There are more than 50,000 ballots that need to be counted in Clark County, Nevada, which are in “various stages in the process of validation,” county registrar Joe Gloria said in a Thursday update.
Clark County is home to Las Vegas, is the most populous county in the state, and contains the bulk of the statewide electorate.
“Of all the ballots that we received, whether it was the US Postal (Service) pickup yesterday or the mail ballot dropoffs that we pulled from all the boxes for Election Day, we currently have approximately 50,000 ballots that still need to be counted,” Gloria said.
A day earlier, Gloria said county officials received more than 12,700 ballots from the USPS on Wednesday and collected roughly 56,900 mail ballots from Election Day drop boxes.
On Thursday, election officials received another 626 ballots from the postal service, Gloria said. The county will continue to receive ballots from the postal service through Saturday, as long as they were postmarked by Nov. 8.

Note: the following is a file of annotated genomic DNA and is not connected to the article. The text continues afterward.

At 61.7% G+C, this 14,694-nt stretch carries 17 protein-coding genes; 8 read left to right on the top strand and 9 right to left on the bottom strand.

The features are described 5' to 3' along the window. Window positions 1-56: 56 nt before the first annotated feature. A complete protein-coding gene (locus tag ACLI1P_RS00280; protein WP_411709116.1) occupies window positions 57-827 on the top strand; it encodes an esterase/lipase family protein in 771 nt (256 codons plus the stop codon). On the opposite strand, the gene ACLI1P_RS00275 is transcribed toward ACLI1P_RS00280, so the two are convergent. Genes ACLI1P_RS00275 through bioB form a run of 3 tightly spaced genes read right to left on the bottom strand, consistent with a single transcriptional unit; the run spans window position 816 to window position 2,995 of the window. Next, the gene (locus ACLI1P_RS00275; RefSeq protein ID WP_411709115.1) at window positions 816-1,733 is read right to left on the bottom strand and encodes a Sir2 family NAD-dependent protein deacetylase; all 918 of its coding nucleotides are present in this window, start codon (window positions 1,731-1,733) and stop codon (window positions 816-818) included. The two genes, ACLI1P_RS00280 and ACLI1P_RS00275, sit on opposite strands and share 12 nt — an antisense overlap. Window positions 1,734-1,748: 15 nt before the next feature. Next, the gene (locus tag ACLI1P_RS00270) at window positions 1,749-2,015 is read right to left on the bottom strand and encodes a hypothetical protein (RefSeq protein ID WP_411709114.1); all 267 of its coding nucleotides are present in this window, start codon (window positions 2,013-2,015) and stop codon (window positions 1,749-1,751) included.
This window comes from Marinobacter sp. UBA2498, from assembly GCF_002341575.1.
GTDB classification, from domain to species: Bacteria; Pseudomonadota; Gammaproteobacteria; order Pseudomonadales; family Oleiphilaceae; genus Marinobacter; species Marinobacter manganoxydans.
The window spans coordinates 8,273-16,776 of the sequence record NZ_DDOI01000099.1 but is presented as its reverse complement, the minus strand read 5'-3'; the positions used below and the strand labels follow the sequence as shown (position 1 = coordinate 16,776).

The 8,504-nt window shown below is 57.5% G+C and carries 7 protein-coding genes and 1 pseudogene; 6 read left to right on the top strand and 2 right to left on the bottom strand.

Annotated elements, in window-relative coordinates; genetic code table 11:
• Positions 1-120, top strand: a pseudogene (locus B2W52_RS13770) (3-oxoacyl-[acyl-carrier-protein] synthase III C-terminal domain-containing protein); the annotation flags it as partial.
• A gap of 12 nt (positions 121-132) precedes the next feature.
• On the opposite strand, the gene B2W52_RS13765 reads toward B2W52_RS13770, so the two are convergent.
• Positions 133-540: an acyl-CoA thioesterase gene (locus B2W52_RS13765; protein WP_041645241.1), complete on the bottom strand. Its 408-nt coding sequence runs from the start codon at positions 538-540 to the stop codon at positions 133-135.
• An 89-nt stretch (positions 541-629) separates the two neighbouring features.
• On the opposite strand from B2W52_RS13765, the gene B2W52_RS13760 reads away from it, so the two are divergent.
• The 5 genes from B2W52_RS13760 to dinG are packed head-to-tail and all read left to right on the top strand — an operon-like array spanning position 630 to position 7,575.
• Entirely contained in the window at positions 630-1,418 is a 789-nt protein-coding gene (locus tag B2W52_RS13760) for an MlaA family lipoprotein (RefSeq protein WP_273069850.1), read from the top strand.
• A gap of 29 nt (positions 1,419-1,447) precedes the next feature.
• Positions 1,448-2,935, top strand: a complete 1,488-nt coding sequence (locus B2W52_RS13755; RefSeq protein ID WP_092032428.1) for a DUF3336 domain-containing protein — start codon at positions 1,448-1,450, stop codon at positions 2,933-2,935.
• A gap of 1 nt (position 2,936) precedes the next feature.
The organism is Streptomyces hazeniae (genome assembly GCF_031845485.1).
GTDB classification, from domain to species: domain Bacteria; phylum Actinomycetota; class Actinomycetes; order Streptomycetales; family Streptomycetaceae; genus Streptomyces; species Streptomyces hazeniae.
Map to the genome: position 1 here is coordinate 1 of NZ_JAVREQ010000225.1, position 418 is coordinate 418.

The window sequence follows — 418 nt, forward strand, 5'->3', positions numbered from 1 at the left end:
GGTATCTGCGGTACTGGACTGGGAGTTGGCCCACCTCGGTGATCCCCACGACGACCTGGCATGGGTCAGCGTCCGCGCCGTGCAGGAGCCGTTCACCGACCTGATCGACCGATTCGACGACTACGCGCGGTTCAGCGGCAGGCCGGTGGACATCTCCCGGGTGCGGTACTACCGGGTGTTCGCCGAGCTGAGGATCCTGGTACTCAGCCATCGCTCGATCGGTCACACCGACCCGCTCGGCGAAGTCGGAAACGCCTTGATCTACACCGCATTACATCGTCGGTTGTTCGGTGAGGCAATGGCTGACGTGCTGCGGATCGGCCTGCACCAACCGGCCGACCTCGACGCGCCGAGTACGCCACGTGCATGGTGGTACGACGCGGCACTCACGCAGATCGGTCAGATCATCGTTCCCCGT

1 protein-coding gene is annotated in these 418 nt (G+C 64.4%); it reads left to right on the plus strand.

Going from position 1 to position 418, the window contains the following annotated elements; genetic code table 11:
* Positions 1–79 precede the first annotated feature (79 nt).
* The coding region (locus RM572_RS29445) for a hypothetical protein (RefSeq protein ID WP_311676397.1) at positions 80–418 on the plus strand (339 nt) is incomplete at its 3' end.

Election officials will continue “curing” mail ballots through Monday. “Curing” is when election officials contact voters to fix mistakes on their ballots, like if information is missing.
On Thursday, Gloria said there were more than 7,100 that have not been “cured.”
There are also roughly 5,555 provisional ballots from in-person Election Day voting in Clark County, Gloria has said. Officials won’t be able to count those ballots until next week.
Gloria expects the majority of the county’s ballots to be reported on by Saturday, with the exception of ballots that need to be cured and provisional ballots.
“People have been processing ballots here in Clark County for about 18 days. We’re working all of the hours that we can work,” he added. “We can’t move any faster than what the law currently allows us to do.”
Clark County officials told CNN’s Gary Tuchman that they do expect a large update in vote totals tonight. They did not provide a time for the update, however.
What is at stake in Nevada: A crucial Senate race between Republican nominee Adam Laxalt and Democratic Sen. Catherine Cortez Masto has not been called. The contest could help determine which party controls the Senate.